3 thoughts on “4 Stars for Metadata: an Open Ranking System for Library, Archive, and Museum Collection Metadata”

  1. I sometimes feel like I’m the only person in the world who defines ‘open access’ as non-commercial access. I honestly don’t get how people think charging for a resource somehow makes it ‘more free’, and I’m pretty sure there’s a sizeable foundation-type lobby making sure that the ‘open-as-commercial’ perspective holds sway. Well, I haven’t drunk the commercialism Kool-Aid, and consequently, I reject the proposal coming forth from the so-called ‘LOD-LAM Summit’ to create a 4-star definition of openness. If you can block access to something and demand payment for it, it’s not open. It is certainly not ‘more open’ than the non-commercial form of openness that most people actually want to use.

  2. MacKenzie, this is an interesting model for illustrating ongoing discussions about sharing and licensing – thank you for presenting it so clearly.

    Stephen, I have read your posts on this topic for years, and appreciate your interest in sharing knowledge and education. While I don’t sympathize with your fondness for ‘non-commercial’ licenses,I can follow your reasoning. But this conspiracy theory version of your view goes too far. Please assume good faith of those who disagree with you, and be moderate in assumptions about what “most people” want. No lobby is required to make people view public domain as the ‘most free’ license — it is, by many rules of thumb.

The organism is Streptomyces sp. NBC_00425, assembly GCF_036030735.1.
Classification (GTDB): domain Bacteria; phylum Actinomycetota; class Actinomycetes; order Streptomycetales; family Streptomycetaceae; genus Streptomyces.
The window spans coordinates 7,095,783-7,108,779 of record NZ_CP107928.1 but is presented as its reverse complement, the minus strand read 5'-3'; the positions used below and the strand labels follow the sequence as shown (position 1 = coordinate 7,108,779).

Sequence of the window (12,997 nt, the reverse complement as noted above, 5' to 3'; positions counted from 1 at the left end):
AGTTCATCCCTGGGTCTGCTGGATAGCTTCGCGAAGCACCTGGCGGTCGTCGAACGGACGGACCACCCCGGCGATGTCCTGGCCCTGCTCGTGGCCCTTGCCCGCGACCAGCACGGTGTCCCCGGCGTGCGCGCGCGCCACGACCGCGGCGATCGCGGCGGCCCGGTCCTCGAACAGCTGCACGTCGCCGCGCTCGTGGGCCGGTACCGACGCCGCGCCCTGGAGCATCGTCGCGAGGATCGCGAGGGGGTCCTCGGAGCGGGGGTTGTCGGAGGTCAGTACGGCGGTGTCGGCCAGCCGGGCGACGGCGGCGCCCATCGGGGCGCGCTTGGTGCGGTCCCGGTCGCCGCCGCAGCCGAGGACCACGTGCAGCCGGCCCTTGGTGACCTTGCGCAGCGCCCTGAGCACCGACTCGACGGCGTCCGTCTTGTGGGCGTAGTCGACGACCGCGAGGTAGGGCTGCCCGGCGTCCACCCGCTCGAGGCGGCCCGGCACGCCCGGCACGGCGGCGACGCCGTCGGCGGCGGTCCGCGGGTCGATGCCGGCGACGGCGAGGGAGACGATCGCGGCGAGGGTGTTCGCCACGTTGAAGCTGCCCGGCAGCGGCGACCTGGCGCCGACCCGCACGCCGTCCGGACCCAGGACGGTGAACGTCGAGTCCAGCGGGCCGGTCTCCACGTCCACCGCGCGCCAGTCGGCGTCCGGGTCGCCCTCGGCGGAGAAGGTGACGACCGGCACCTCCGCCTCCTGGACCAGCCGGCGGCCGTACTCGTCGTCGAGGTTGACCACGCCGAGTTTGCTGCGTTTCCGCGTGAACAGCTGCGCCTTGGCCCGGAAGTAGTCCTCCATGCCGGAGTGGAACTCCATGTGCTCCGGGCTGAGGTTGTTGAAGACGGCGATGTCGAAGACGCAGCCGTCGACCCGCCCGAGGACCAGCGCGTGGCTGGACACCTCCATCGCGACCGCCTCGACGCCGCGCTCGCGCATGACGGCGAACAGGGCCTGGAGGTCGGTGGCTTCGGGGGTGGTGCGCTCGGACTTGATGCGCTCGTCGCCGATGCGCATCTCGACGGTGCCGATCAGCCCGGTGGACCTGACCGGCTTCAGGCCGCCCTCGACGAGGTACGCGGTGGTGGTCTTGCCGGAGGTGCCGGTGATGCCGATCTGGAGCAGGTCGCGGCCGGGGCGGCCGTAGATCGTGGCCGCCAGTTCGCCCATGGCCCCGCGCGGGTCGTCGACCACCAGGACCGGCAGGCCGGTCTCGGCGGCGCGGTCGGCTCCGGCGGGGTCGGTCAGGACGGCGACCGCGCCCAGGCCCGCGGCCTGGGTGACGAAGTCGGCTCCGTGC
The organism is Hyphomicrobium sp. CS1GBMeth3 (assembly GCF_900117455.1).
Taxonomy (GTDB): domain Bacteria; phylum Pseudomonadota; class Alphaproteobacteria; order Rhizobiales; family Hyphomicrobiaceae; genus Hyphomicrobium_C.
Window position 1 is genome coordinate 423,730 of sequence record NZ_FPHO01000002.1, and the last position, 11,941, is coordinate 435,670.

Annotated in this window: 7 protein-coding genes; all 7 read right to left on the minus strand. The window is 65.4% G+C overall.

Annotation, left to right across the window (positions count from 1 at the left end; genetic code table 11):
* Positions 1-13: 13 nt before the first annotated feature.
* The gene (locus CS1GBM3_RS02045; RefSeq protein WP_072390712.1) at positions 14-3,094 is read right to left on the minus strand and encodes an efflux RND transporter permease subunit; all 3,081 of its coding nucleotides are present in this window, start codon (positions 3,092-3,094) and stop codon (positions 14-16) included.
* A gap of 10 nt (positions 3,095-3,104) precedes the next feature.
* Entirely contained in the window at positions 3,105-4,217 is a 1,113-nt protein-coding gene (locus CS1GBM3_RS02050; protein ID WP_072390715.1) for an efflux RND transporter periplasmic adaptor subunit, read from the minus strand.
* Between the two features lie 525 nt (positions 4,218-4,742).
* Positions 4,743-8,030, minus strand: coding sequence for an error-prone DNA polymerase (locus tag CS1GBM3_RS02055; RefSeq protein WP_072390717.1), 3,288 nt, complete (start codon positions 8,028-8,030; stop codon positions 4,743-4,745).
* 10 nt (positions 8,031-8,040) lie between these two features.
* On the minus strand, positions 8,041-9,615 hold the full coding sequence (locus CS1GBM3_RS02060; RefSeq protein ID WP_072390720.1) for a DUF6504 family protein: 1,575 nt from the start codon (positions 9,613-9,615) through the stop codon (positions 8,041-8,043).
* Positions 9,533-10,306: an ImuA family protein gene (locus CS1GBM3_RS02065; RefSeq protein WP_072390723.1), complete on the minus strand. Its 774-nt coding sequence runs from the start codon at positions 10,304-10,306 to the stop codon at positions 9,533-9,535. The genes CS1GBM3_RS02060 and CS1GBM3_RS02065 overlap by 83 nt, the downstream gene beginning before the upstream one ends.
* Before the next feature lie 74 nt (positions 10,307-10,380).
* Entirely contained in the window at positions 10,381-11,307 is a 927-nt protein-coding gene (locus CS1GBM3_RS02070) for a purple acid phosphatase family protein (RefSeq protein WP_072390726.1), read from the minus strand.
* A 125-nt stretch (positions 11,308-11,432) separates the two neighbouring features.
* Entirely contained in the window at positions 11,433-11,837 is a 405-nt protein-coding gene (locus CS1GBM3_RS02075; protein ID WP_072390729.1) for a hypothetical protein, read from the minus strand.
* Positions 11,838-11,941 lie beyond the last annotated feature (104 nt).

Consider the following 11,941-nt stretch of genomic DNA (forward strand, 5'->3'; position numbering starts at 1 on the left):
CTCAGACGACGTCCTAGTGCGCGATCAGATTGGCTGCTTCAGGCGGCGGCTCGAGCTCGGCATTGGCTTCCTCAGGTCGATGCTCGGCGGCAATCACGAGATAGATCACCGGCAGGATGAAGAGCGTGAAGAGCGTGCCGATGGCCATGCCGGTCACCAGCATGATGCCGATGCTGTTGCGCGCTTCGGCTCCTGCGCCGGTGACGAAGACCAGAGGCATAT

I cannot speak for most people, but in the communities I frequent – where highly distributed or multi-contributor reuse and derivative use are common – the problems with ‘NC’ restrictions, or any restriction beyond simple attribution, are well known. Metadata is the sort of knowledge that lends itself naturally to repeated revision, clarification, and expansion over time. I don’t think such data should be placed under copyright at all, and hope that placing it into the public domain becomes standard practice.

  3. Stephen Downes: Restricting data to non-commercial use doesn’t make it more free. If the data is public domain, who cares if someone is including it in a published book that costs money? You can always get the data for free on the internet. By restricting use to non-commercial, however, you are effectively limiting the data to only be used on the internet since every other use costs money which needs to be recouped.

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